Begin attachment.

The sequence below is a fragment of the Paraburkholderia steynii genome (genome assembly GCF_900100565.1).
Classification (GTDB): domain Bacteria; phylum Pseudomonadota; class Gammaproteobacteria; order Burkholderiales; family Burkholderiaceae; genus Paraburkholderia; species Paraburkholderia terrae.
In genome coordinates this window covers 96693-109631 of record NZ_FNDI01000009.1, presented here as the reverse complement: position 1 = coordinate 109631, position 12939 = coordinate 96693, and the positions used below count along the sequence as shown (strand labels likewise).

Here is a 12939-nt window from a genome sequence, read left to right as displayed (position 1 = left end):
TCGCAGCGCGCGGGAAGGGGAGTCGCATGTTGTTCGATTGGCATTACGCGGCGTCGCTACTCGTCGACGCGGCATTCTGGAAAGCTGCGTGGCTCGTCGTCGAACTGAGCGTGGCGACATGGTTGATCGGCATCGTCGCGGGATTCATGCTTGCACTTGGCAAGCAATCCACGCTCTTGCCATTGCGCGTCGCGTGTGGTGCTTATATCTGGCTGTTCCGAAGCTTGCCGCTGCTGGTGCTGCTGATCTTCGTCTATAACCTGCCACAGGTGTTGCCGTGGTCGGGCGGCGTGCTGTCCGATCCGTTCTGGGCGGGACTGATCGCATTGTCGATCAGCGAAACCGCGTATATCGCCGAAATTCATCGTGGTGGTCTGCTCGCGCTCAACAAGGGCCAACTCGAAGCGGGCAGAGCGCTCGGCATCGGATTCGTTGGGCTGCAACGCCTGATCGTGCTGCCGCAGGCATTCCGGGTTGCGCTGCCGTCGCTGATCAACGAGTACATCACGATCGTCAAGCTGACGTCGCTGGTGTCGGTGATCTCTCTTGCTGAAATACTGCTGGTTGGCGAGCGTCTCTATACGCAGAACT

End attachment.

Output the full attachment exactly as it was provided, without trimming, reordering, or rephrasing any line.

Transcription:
The sequence below is a fragment of the Paraburkholderia steynii genome (genome assembly GCF_900100565.1).
Classification (GTDB): domain Bacteria; phylum Pseudomonadota; class Gammaproteobacteria; order Burkholderiales; family Burkholderiaceae; genus Paraburkholderia; species Paraburkholderia terrae.
In genome coordinates this window covers 96693-109631 of record NZ_FNDI01000009.1, presented here as the reverse complement: position 1 = coordinate 109631, position 12939 = coordinate 96693, and the positions used below count along the sequence as shown (strand labels likewise).

Here is a 12939-nt window from a genome sequence, read left to right as displayed (position 1 = left end):
TCGCAGCGCGCGGGAAGGGGAGTCGCATGTTGTTCGATTGGCATTACGCGGCGTCGCTACTCGTCGACGCGGCATTCTGGAAAGCTGCGTGGCTCGTCGTCGAACTGAGCGTGGCGACATGGTTGATCGGCATCGTCGCGGGATTCATGCTTGCACTTGGCAAGCAATCCACGCTCTTGCCATTGCGCGTCGCGTGTGGTGCTTATATCTGGCTGTTCCGAAGCTTGCCGCTGCTGGTGCTGCTGATCTTCGTCTATAACCTGCCACAGGTGTTGCCGTGGTCGGGCGGCGTGCTGTCCGATCCGTTCTGGGCGGGACTGATCGCATTGTCGATCAGCGAAACCGCGTATATCGCCGAAATTCATCGTGGTGGTCTGCTCGCGCTCAACAAGGGCCAACTCGAAGCGGGCAGAGCGCTCGGCATCGGATTCGTTGGGCTGCAACGCCTGATCGTGCTGCCGCAGGCATTCCGGGTTGCGCTGCCGTCGCTGATCAACGAGTACATCACGATCGTCAAGCTGACGTCGCTGGTGTCGGTGATCTCTCTTGCTGAAATACTGCTGGTTGGCGAGCGTCTCTATACGCAGAACT